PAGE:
Two Things These Realtors Say You Should Never Do in a Kids Room

updated Nov 29, 2021
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It’s a seller’s market right now, and for many parents looking to list their houses, the biggest hassle is what to do with their kids’ adorable (but often overwhelming) rooms. As fun as those toys and decor items are, they often contribute to the visual clutter of the space. And that’s not even accounting for what to do with the kids themselves during open houses and random showings throughout the day. As a parent who’s been there and done that (twice) with a toddler, I leaned heavily on real estate agents to guide our family throughout the process. They had a lot to say about kids’ rooms in particular. 

Here are the biggest mistakes parents make when selling their home:

Forgetting to declutter the space

All three real estate agents I spoke with mentioned the drawbacks of too much clutter in kids rooms. Whether it’s souvenirs and posters on the wall, or toys overflowing in all corners of the room, the clutter is overwhelming, to say the least. And though those personal items give the homeowners warm and fuzzies, it’s not going to give buyers the same reaction, we promise. 

It sounds counterintuitive, but a room with less personality may actually have more buying potential. Gloria Boorse, a real estate agent in Columbus, Ohio, who has been working in the industry for 18 years, says, “It’s important to declutter to remove that personal touch to allow potential buyers to picture their kids in that space.” 

But it’s easier said than done, of course. Lori Swearingen, a realtor and home stager with Coldwell Banker who has been working in real estate for over 25 years, says there’s a psychological root to the clutter: “Often the parents have a hard time asking their children to make changes to their rooms, because they feel they are already putting their children out by selling to begin with. Unfortunately, people looking to buy may feel as though they are infringing on the current seller’s home by buying it, and thus taking something away from the children. You don’t want the potential buyer to have negative feelings about purchasing the home.” 

So how can you best declutter? For inspiration, Swearingen says, “I tell people to go to a model home and see how they decorate it.” You can glance at other listings on Zillow as well to see how other parents stage kids’ spaces. There’s a balance — you don’t want your home to feel sterile or lacking in personality, nor do you want it to look overly lived-in. Swearingen reassures us that the process doesn’t have to be sad or traumatic for kids, advising, “Let them pick out a few special items to keep while marketing the home and put the rest in storage. It will be like Christmas when they open the boxes in the new house and get to redecorate!”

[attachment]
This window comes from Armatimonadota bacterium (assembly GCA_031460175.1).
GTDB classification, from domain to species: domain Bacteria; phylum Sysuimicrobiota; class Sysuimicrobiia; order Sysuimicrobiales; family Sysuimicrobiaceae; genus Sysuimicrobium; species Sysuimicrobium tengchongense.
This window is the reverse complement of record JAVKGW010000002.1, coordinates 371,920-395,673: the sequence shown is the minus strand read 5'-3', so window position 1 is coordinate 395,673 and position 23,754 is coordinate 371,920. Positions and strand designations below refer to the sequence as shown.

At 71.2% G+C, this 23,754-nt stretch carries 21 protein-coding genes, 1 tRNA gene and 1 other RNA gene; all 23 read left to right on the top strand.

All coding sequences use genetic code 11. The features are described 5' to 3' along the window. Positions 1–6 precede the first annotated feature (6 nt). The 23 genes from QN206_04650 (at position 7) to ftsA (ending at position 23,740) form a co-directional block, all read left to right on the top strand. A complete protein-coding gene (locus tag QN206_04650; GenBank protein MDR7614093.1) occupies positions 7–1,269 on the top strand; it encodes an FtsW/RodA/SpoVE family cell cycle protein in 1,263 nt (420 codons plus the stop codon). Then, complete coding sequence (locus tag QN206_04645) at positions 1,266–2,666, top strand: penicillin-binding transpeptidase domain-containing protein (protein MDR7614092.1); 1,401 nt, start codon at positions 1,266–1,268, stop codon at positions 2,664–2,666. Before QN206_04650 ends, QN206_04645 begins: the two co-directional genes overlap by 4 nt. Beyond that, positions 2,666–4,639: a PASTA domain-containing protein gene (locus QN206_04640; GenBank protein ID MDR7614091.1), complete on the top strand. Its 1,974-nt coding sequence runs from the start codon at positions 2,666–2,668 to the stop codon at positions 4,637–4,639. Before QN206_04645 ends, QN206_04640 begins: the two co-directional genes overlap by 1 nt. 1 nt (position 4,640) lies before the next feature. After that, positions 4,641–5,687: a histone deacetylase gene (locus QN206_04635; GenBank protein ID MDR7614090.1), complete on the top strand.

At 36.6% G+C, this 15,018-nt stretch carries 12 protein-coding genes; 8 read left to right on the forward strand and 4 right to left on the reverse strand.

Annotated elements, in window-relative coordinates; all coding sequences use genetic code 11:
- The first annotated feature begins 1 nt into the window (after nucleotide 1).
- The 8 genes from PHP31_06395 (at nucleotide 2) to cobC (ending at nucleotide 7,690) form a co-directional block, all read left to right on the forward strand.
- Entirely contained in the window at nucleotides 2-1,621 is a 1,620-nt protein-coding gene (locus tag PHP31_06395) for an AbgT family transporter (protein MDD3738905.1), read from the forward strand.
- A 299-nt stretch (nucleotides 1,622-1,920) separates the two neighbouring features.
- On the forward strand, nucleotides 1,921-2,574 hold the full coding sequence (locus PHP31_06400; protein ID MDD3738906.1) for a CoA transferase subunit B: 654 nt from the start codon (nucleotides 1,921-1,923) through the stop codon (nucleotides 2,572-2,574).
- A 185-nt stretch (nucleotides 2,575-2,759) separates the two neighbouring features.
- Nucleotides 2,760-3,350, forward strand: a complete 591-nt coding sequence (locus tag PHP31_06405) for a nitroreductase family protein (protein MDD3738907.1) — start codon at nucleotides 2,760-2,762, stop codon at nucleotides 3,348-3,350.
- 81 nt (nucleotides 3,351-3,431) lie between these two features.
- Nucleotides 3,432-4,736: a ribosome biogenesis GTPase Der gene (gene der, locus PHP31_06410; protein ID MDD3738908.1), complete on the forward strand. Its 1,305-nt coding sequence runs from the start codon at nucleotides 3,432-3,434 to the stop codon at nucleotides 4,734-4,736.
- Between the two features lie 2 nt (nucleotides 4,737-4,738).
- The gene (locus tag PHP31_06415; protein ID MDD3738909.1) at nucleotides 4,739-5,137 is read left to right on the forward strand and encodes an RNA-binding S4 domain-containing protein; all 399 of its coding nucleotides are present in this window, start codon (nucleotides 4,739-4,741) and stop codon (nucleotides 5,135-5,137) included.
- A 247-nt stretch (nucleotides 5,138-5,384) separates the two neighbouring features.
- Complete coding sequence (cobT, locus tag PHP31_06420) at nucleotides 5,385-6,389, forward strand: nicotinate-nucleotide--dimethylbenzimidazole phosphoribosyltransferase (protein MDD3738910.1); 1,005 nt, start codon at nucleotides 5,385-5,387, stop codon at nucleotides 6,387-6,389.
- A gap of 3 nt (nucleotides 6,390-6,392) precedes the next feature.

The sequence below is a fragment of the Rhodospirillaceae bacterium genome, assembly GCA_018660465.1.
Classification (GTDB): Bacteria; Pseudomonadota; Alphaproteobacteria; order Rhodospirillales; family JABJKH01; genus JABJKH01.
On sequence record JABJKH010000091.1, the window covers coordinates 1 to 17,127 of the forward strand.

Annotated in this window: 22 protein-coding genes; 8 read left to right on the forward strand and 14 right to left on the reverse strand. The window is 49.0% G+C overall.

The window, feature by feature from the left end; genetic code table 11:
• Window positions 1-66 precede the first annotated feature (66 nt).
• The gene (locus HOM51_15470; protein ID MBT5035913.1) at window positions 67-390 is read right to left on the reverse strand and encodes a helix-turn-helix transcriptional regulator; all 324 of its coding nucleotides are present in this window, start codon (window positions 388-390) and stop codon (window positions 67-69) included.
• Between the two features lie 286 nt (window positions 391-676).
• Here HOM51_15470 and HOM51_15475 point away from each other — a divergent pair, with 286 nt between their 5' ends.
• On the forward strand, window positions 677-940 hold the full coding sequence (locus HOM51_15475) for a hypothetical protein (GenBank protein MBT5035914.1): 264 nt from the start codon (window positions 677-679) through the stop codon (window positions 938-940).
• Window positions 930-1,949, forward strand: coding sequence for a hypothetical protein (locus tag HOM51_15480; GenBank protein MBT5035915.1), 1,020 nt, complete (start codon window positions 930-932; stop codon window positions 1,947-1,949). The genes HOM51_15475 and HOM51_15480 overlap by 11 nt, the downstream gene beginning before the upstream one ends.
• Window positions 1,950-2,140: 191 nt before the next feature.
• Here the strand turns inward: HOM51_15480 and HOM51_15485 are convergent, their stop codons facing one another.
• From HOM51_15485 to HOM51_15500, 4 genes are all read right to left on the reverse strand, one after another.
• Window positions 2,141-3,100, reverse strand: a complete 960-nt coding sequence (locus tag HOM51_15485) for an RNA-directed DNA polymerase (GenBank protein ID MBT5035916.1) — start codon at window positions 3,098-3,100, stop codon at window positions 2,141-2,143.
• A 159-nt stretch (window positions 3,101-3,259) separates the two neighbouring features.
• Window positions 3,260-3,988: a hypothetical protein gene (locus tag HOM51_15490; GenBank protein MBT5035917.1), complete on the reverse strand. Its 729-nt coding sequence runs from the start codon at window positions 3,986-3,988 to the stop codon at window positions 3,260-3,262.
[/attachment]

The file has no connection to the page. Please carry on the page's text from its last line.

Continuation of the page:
Painting rooms in overly specific colors

When we bought our house, every single room was painted a bright color: from indigo blue to black and magenta. Though we loved the bones of the home enough to buy it anyway, we knew it would take a lot of time and expense to bring the home back to a neutral palette. (Spoiler alert: it took much more of both than we originally budgeted!) Other potential buyers may not be able to get past that particular mental and practical hurdle. 

Seasoned realtor Marilyn Kahn of Howard Hanna Real Estate Services often sees parents designing rooms to be overly gender-specific, which can turn off buyers. She notes, “We have found when we are showing buyers with daughters, they are not always as attracted to kids’ rooms all decorated in blue or the opposite — showing buyers with boys and the kids’ rooms are painted pink with flowers on the walls.” Boorse agrees, saying, “I always suggest painting the room a neutral color.” Grays and beiges are safe bets, and even though it’s a hassle to repaint a room, it will ultimately help sell the home faster, resulting in less household turmoil overall. 

And after you’ve painted your kid’s room, whether you do it yourself or have it done professionally, make sure to reposition furniture to optimize the overall flow. Go back to point #1 and declutter again. You want a room that looks inviting yet neutral.  

Remember: this advice only truly applies if you’re selling a home. If you’re happily settled in, go wild with paint and decor if you want — we certainly have. Boorse says, “If you have no intention to sell, allow the kids to create their own space. It allows them to grow as a person and develop their identity. Remember, kids won’t be kids for long, so allow them to have fun.”